The Pirates made an extension offer to Ke’Bryan Hayes back in Spring Training, which obviously didn’t manifest in a deal, but Hayes himself confirmed to The Athletic’s Rob Biertempfel this week that it wasn’t the team’s first effort. As Hayes explains, the Bucs also came to him with an offer before he’d even played in a big league game, during Spring Training 2020.
While the two sides still haven’t worked out a deal, Hayes made clear that he’s open to a long-term pact, wants to step up as a leader of future Pirates clubs and hopes to “win a championship with the team that drafted me.” For now, his focus is on a strong finish to the 2021 season.
Pirates fans, in particular, will want to check out the column for full quotes from Hayes on his future with the club. But for the purposes of this post, let’s take a look at some historical context to see just where Hayes might slot in if he and the Bucs were to approach an extension in earnest. As always, service time is crucial to these explorations, and historical precedent is quite often relevant.
Hayes will finish the 2021 season with a year-plus of Major League service time. We haven’t seen a third baseman in that service class ink a long-term pact since Jedd Gyorko’s five-year, $35MM agreement with the Padres back in 2014. That seven-year-old deal probably won’t hold much weight as a comp — particularly since even with his recent slump, Hayes has been more productive now than Gyorko was at the time. At the time of Gyorko’s extension, he carried a .242/.295/.433 line through 573 plate appearances — four percent better than league average, by measure of wRC+. He’d previously been regarded as a top-end prospect, but not to the same extent as Hayes.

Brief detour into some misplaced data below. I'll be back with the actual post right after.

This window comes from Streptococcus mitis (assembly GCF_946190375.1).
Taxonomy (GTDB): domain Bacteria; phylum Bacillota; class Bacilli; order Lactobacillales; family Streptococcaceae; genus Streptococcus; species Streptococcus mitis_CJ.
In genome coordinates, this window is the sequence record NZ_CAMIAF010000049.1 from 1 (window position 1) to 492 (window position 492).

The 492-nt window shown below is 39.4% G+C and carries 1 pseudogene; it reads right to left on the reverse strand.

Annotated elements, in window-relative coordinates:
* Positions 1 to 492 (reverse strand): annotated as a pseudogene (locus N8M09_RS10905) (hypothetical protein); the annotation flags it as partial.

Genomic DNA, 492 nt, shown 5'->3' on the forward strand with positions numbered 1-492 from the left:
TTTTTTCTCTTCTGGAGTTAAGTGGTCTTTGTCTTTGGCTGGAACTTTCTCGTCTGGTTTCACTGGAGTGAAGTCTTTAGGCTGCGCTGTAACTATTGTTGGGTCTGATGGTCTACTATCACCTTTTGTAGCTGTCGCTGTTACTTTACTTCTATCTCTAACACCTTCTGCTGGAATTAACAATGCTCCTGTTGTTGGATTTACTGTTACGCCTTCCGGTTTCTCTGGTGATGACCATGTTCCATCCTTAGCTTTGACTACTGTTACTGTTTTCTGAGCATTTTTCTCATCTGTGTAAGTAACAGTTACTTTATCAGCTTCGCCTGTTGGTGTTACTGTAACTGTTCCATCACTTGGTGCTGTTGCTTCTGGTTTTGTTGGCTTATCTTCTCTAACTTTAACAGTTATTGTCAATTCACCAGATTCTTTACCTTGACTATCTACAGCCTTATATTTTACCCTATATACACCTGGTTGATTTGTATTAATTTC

Conversely, Hayes has slashed at a .282/.351/.463 pace through his first 319 Major League plate appearances. His 2020 performance vastly outweighs his 2021 performance, but his ’21 production has perhaps been sapped by a wrist injury that shelved him for two months early in the year. He’s been a better hitter than Gyorko, plays better defense, and that extension is rather dated by now.
Interestingly, however, there simply haven’t been many position players in this one-plus bracket of service time to use as a point of comparison. That’s been especially true in recent years, when touted young players have either signed before reaching a full year of service or waited to further establish themselves in the Majors. Ozzie Albies, who inked a seven-year, $35MM extension in 2019 is the most recent comparable, but that was one of the more widely panned extensions in recent memory. Hayes, presumably, would be looking to set some form of new bar for players in this general service bracket if he were to seriously entertain offers.
Of course, whether the Pirates would want any part of setting a new precedent in any service bracket remains questionable, at best. The largest contract the Pirates have ever given out was a six-year, $60MM one to catcher Jason Kendall way back in the year 2000. That pact ties them with Cleveland for the smallest franchise-record contract awarded to an individual player. Biertempfel speculates within his column that the Pirates may already have put forth a larger offer than that to Hayes. If that is indeed the case, it’d be a rather shocking effort from such a historically low-payroll club.